I’ve been trying to read more applied crypto papers here and there, and this past week, Partitioning Oracle Attacks (Len, Grubbs, Ristenpart) came up on my reading list. This paper presents a new class of attack against certain cryptographic protocols that are based on low-entropy secrets (e.g., passwords). It’s a way to dramatically speed up guessing attacks – for example, in some cases the attack allows the attacker to binary-search over a dictionary of passwords instead of trying them one-by-one. This type of attack seems likely to become a classic because it applies to some well-known encryption schemes and many different applications.
In this post, I’ll give a high-level overview of another classic oracle attack (padding oracles), and compare and contrast to the new concept of partitioning oracle attacks as I understand them; my goal here is to make these attacks accessible to people with minimal cryptography background. Then I’ll give one of my hot takes about PAKEs, which is probably mostly of interest to people who have read the partitioning oracles paper or similar.
Oracles by example
In cryptography, “oracle” means a black-box function or system that takes an input and returns an output. In the context of an attack, an oracle is used to formally model unexpected information leakage that gives the attacker some extra information. Oracle attacks are interesting and educational because they illustrate why it’s so important that an encryption of a message reveals no (efficiently computable) information about the message itself: even seemingly innocuous extraneous information can be used, surprisingly, to break the encryption scheme entirely.
Typically, when cryptographers describe an attacker for a cryptosystem, they model the attacker as having certain capabilities, such as the capability to request encryptions for a reasonable number of messages of their choice. Then the attacker has a challenge that they have to solve, such as distinguishing an encryption of another message of their choice from an encryption of a random message.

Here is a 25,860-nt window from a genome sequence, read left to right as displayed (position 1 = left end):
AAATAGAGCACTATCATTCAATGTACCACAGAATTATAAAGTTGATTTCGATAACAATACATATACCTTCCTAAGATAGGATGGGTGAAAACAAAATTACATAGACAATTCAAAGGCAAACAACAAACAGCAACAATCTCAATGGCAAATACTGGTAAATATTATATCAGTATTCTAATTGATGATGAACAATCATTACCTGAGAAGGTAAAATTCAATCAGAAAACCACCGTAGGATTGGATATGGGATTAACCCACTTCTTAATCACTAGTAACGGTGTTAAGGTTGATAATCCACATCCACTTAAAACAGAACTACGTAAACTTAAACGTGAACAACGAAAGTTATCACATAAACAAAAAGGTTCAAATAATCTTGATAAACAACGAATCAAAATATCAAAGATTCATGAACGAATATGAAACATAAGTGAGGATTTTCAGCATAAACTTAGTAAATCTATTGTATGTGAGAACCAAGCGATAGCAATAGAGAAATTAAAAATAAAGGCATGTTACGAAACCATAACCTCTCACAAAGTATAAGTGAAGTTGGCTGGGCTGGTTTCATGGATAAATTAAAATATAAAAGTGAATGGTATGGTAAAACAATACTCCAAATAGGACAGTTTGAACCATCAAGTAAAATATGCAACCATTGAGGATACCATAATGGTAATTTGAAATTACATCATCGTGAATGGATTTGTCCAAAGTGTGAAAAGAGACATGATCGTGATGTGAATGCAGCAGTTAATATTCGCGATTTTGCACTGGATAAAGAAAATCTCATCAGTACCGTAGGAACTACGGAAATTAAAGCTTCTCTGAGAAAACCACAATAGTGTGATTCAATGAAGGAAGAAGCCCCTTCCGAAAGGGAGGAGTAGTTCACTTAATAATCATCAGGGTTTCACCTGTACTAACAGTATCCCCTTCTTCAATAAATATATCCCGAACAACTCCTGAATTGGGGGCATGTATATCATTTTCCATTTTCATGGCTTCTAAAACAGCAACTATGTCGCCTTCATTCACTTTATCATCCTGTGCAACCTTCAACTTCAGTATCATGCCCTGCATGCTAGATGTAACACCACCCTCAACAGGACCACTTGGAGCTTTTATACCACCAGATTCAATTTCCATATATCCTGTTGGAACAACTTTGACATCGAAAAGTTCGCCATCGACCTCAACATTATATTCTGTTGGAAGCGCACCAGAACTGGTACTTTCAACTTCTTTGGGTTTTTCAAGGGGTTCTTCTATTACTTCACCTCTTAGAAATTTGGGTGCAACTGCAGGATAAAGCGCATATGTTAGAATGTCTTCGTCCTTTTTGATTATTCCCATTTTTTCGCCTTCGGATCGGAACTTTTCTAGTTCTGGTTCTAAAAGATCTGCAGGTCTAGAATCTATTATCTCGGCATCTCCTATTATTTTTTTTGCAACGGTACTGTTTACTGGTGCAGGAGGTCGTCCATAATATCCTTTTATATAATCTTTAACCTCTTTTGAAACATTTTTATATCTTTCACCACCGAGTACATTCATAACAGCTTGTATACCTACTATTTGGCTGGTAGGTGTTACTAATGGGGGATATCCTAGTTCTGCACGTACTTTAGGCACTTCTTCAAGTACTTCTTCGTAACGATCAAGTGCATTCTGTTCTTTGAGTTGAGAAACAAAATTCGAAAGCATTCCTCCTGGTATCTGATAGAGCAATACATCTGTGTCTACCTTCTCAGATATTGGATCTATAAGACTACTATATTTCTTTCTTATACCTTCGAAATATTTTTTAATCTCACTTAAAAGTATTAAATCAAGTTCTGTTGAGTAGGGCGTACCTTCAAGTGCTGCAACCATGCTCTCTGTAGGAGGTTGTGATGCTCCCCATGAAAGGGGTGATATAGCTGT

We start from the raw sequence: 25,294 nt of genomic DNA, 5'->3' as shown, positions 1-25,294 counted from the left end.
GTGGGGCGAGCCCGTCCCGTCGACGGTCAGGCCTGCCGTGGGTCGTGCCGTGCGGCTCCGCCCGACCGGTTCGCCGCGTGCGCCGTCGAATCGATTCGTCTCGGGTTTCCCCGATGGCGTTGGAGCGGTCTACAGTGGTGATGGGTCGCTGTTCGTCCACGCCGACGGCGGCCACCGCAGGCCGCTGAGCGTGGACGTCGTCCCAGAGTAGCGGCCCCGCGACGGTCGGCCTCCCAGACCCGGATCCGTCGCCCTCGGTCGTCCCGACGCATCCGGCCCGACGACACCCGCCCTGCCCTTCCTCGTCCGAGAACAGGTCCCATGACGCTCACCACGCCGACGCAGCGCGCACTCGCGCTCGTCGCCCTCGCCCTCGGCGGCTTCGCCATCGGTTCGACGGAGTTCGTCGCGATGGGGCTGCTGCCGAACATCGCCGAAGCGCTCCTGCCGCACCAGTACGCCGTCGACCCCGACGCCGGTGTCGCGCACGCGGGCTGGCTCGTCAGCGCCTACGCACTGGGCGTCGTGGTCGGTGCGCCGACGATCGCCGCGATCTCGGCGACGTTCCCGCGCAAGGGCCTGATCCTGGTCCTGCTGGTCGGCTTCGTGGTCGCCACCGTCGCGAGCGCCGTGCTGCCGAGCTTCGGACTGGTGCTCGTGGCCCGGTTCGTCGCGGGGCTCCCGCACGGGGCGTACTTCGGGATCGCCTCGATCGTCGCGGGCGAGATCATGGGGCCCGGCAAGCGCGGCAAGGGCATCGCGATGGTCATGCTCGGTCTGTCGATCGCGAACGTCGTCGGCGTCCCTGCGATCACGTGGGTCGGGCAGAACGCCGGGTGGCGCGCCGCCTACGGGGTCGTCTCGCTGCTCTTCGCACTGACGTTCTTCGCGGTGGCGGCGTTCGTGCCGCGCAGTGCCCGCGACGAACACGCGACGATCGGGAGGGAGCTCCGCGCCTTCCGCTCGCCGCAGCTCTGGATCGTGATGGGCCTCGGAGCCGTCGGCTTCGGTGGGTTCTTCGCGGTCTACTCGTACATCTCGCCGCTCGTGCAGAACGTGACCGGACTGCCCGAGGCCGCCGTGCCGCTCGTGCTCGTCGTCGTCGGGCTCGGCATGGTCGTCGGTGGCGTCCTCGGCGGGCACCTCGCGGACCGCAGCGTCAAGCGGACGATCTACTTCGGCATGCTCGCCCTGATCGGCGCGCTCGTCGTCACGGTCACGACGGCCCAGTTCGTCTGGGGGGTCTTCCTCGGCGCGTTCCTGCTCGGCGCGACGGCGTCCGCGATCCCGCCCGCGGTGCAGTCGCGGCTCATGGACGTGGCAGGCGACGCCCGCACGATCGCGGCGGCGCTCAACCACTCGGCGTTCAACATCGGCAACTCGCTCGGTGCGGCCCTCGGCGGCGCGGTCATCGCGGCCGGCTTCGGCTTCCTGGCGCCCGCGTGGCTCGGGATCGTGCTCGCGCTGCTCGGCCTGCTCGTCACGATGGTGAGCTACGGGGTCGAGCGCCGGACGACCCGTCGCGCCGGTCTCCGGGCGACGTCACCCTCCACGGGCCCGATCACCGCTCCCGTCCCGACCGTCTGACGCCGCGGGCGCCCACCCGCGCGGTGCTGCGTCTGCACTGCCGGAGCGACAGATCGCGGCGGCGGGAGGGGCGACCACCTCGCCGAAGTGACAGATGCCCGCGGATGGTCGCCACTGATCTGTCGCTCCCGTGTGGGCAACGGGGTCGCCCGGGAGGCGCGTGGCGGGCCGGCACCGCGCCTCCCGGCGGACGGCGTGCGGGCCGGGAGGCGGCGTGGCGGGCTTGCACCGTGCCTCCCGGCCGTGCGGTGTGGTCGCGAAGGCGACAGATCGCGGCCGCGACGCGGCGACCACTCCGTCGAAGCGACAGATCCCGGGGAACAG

But in a real implementation of that cryptosystem, the attacker might learn a
lot more than is modeled in these formal enumerations of their capabilities. The
attacker might be able to observe the time that it takes to encrypt a message,
or might even learn something about the contents of a message from elsewhere in
the system. Oracles are a way to formally describe this type of leakage. For
example, suppose a server decrypts a message and then inserts it into a
database, and the database returns an error in a short-circuit if the message’s
first byte is
0x00, and goes on to do some other processing otherwise. An
attacker can learn from observing the timing of this database operation whether
the message starts with
0x00. We can model this as an oracle, by saying that
the attacker has the capability to query an oracle function whose output is 1 if
and only the message starts with
The classic example of an oracle attack is a padding oracle, where the attacker
learns a single extra bit about any arbitrary ciphertext: whether it is padded
correctly. “Padding” here refers to the fact that many encryption schemes don’t
work on messages of arbitrary lengths. For example, it’s common for encryption
algorithms to process messages in blocks of 16 bytes, so messages have to be
padded to a multiple of 16 bytes, with some well-defined and reversible padding
scheme. One example of a padding scheme is to fill in the padding bytes with the
length of the padding. In this scheme, a message of length 60 bytes will be
padded with 4 bytes set to the value
0x04, so that the ciphertext is an even
16 x 4 = 64 bytes long.
When implementing cryptographic algorithms, it’s easy to accidentally provide a padding oracle to attackers. The oracle often comes from a timing side-channel, because it’s tempting to short-circuit if padding is invalid and not go on to do other processing that is done for correctly padded messages.
And it’s not too hard to implement a padding oracle attack for many encryption schemes. I’ll illustrate this with a hypothetical example that demonstrates the basic concept.
Suppose you have an encryption scheme where flipping a bit in a ciphertext flips the corresponding bit in the underlying plaintext. So if you encrypt some message m, flip the last bit in the ciphertext, and then decrypt it, you’ll get a message which is the same as m but with the last bit flipped. (It might seem, intuitively, that a secure encryption scheme shouldn’t have this property that you can transform a ciphertext to produce a predictable transformation in the plaintext, but this property on its own isn’t actually enough to break the encryption algorithm. The property is called malleability, and some common encryption algorithms have it and others don’t.)
Suppose you’re using this encryption scheme with the padding scheme I described above: messages are padded with n bytes, each set to the value n, to extend the message length to a multiple of 16 bytes. We’ll say that there’s always at least one byte of padding added, so a message that is originally 16 bytes would be padded to 32 bytes.